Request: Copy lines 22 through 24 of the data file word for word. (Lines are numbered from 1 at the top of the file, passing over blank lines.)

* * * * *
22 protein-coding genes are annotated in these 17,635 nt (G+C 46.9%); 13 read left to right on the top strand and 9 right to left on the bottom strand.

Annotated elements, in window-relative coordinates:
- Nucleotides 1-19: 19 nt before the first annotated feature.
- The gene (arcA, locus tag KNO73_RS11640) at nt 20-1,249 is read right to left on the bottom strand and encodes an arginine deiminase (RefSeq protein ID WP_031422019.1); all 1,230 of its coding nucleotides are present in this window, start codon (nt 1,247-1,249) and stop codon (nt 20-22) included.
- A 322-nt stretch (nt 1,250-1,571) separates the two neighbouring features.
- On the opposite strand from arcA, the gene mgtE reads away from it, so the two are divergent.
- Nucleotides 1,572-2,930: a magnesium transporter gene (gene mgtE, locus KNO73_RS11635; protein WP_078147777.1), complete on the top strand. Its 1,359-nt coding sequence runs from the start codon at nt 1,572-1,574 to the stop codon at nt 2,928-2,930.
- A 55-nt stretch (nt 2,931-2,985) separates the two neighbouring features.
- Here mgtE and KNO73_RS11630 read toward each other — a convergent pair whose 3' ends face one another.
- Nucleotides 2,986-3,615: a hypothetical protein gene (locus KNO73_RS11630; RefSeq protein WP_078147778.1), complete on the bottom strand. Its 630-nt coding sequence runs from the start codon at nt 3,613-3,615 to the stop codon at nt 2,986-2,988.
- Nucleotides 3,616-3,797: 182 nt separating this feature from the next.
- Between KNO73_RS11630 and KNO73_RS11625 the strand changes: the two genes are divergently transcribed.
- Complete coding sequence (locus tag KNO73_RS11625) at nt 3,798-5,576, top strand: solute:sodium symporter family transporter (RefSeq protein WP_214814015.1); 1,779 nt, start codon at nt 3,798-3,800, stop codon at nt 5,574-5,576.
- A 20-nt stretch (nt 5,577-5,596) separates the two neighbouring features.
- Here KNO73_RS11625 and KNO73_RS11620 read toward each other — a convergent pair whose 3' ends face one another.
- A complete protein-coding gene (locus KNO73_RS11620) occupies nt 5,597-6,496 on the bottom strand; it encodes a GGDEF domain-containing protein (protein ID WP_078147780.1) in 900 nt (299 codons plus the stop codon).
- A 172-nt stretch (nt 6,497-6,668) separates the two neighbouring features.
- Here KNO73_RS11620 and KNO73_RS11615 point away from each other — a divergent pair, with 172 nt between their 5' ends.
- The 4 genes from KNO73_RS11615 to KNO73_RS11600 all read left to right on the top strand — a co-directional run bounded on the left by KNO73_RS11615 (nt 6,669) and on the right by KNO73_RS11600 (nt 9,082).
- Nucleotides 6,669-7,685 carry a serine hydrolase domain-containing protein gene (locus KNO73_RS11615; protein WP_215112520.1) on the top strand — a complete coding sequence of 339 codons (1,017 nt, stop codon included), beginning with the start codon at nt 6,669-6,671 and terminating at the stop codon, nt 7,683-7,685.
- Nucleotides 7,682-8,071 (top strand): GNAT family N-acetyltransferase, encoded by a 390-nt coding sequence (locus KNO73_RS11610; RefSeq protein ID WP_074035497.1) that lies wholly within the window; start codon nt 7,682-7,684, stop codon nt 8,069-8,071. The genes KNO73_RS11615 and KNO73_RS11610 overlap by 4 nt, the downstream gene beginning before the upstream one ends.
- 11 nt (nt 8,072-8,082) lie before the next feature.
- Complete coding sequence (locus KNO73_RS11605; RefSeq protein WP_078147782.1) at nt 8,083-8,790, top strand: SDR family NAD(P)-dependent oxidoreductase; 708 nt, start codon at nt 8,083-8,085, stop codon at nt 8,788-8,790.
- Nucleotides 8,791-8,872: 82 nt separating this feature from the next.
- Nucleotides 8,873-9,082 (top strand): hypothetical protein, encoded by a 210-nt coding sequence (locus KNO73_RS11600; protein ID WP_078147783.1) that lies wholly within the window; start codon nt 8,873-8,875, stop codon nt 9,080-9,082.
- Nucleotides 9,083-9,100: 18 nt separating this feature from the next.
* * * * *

- 11 nt (nt 8,072-8,082) lie before the next feature.
- Complete coding sequence (locus KNO73_RS11605; RefSeq protein WP_078147782.1) at nt 8,083-8,790, top strand: SDR family NAD(P)-dependent oxidoreductase; 708 nt, start codon at nt 8,083-8,085, stop codon at nt 8,788-8,790.
- Nucleotides 8,791-8,872: 82 nt separating this feature from the next.